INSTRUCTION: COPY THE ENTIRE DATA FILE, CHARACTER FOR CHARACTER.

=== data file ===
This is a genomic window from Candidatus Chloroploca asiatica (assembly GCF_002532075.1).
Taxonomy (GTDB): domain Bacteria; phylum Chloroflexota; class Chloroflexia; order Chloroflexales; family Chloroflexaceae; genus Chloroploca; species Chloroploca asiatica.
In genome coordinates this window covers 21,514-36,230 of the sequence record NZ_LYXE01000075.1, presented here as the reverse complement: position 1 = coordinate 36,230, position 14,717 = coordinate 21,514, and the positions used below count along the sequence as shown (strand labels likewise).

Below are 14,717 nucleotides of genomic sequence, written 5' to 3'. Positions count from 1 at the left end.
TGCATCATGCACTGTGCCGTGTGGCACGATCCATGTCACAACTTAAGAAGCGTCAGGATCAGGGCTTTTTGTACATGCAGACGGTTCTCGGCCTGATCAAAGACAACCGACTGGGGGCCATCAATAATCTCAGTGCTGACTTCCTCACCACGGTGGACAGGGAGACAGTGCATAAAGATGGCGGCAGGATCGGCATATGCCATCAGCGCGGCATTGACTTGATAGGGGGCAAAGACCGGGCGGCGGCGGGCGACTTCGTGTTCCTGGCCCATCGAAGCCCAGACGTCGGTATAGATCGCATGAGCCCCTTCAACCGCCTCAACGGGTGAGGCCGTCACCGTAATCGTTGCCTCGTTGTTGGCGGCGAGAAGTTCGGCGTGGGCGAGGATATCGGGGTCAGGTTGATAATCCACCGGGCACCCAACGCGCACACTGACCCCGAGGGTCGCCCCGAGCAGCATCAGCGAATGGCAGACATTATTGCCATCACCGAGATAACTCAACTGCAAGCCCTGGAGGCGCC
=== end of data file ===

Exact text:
This is a genomic window from Candidatus Chloroploca asiatica (assembly GCF_002532075.1).
Taxonomy (GTDB): domain Bacteria; phylum Chloroflexota; class Chloroflexia; order Chloroflexales; family Chloroflexaceae; genus Chloroploca; species Chloroploca asiatica.
In genome coordinates this window covers 21,514-36,230 of the sequence record NZ_LYXE01000075.1, presented here as the reverse complement: position 1 = coordinate 36,230, position 14,717 = coordinate 21,514, and the positions used below count along the sequence as shown (strand labels likewise).

Below are 14,717 nucleotides of genomic sequence, written 5' to 3'. Positions count from 1 at the left end.
TGCATCATGCACTGTGCCGTGTGGCACGATCCATGTCACAACTTAAGAAGCGTCAGGATCAGGGCTTTTTGTACATGCAGACGGTTCTCGGCCTGATCAAAGACAACCGACTGGGGGCCATCAATAATCTCAGTGCTGACTTCCTCACCACGGTGGACAGGGAGACAGTGCATAAAGATGGCGGCAGGATCGGCATATGCCATCAGCGCGGCATTGACTTGATAGGGGGCAAAGACCGGGCGGCGGCGGGCGACTTCGTGTTCCTGGCCCATCGAAGCCCAGACGTCGGTATAGATCGCATGAGCCCCTTCAACCGCCTCAACGGGTGAGGCCGTCACCGTAATCGTTGCCTCGTTGTTGGCGGCGAGAAGTTCGGCGTGGGCGAGGATATCGGGGTCAGGTTGATAATCCACCGGGCACCCAACGCGCACACTGACCCCGAGGGTCGCCCCGAGCAGCATCAGCGAATGGCAGACATTATTGCCATCACCGAGATAACTCAACTGCAAGCCCTGGAGGCGCC